If you have multiple vacuums for various floors in your home, each can have a name to make the Google Assistant commands clearer. The i7+ can work in tandem with iRobot’s Braava M7 mop to coordinate vacuum and mopping.

The standout feature of the i7+ is the clean base (Roomba’s self-emptying base). When the onboard bin is full, the base will suck the dirt out into the larger bin that doesn’t require emptying as often.

Like the Roomba 960, this device also has recharge-and-resume, Dirt Detect, and similar battery life. However, its suction power is about double that of the 960, so it excels at deep cleaning and could replace an upright vacuum altogether.

Note: the device is also available without the clean base, simply called the i7.

Best for Hard Floors: Ecovacs N79S

Great value for money due to being a few years old
Excellent on hard floors thanks to low rubber guard
Great at getting particles from crevices
No mapping or room-by-room cleaning
Cannot set no-go zones for mopping

The Ecovacs N79S was launched back in 2018 but is still a great pick and thanks to ongoing software updates that have helped it keep up with voice assistants. The vacuum is very affordable, and its cleaning abilities are great, particularly when it comes to hard floors or low pile carpets.

The front brushes are capable of sweeping up particles of all sizes, although the brush is prone to getting hairs so you should plan to regularly clean this. On hard floors, the low rubber guard gives it a good seal which means it picks up well from crevices between floorboards.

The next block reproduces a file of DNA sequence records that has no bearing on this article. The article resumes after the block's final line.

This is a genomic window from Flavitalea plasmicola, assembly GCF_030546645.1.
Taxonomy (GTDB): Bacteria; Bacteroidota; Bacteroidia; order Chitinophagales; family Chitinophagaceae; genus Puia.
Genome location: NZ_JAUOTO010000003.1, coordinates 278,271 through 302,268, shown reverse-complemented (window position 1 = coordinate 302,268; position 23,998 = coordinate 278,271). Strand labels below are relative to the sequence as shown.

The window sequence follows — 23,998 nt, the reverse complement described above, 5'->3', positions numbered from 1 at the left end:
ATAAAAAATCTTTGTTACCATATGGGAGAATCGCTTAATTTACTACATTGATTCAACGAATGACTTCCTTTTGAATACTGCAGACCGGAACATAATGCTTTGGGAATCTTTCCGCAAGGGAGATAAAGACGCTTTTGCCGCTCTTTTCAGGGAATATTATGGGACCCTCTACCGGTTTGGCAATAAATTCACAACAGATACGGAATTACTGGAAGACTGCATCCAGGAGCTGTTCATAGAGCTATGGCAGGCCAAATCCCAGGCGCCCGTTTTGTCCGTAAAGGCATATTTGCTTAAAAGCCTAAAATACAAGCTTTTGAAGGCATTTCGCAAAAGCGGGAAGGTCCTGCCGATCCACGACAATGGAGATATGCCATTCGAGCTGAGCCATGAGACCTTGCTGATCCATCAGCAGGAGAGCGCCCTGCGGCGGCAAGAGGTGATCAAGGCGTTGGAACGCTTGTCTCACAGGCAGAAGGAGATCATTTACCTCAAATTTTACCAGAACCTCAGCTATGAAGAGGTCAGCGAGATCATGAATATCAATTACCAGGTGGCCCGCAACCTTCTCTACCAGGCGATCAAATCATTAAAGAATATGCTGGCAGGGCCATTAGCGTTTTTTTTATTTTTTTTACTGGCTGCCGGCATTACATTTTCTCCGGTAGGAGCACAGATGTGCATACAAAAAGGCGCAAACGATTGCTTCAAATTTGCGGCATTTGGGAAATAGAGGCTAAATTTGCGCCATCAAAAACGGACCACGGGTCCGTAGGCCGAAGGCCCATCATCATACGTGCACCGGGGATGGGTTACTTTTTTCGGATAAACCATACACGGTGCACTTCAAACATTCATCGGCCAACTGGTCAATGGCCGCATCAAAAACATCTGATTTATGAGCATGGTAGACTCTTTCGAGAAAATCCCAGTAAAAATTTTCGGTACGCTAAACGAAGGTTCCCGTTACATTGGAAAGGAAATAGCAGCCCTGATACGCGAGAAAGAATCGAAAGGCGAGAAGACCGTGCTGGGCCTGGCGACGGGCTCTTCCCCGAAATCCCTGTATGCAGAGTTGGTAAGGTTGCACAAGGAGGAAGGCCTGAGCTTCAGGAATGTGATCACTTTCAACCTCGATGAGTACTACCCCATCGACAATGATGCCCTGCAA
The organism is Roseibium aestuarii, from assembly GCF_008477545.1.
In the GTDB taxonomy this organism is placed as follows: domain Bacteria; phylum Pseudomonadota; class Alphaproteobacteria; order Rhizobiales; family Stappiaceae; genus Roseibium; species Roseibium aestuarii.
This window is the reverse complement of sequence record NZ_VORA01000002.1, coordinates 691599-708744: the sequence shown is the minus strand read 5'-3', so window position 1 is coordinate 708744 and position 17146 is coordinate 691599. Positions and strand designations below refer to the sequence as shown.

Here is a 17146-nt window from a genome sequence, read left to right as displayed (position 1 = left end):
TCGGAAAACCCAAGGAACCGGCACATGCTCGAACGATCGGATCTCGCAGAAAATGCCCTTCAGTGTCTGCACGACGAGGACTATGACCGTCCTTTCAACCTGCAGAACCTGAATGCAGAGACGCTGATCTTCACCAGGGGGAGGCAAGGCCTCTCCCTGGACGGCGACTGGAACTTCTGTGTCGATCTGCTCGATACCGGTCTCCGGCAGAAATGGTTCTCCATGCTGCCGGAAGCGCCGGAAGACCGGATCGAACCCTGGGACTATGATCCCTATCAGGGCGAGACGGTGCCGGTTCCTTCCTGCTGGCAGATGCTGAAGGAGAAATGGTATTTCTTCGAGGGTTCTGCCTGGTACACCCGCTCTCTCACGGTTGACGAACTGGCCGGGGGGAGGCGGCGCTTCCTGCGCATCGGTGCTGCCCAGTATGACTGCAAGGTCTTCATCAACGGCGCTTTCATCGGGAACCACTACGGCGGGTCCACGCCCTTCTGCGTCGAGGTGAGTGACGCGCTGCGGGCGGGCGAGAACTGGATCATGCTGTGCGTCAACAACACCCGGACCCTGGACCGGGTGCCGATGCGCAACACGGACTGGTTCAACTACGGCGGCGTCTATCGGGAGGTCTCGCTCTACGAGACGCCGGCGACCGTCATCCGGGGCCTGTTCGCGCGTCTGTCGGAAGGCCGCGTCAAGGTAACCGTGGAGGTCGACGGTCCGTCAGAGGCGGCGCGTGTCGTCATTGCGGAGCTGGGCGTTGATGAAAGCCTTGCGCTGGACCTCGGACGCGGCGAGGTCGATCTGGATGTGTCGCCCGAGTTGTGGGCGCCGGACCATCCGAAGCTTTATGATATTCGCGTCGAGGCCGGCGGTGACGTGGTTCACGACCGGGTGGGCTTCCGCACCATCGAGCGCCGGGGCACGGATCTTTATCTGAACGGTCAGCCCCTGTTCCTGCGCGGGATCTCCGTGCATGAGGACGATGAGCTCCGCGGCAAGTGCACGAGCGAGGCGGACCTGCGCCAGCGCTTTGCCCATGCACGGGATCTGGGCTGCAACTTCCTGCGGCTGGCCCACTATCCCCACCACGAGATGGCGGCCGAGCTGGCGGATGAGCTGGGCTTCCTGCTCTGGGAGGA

It has a built-in HEPA filter that captures 99.5% of allergens including pet hair, mould, and dust, and it’s great at edges compared to other devices at this price point.

The N79S has basic Google Home integration thanks to the dedicated Google assistant app Ecovacs built. You can ask Google to start/stop cleaning, pause/resume, send the vacuum back to the dock, or check if it’s on charge.

It doesn’t have any onboard mapping so uses random path navigation; this means it bounces around your home until it deems to have covered the entire floor. This takes longer than a smart navigation robot, but luckily it has an above-average battery capacity of 2600mAh which gives it 100 minutes of runtime.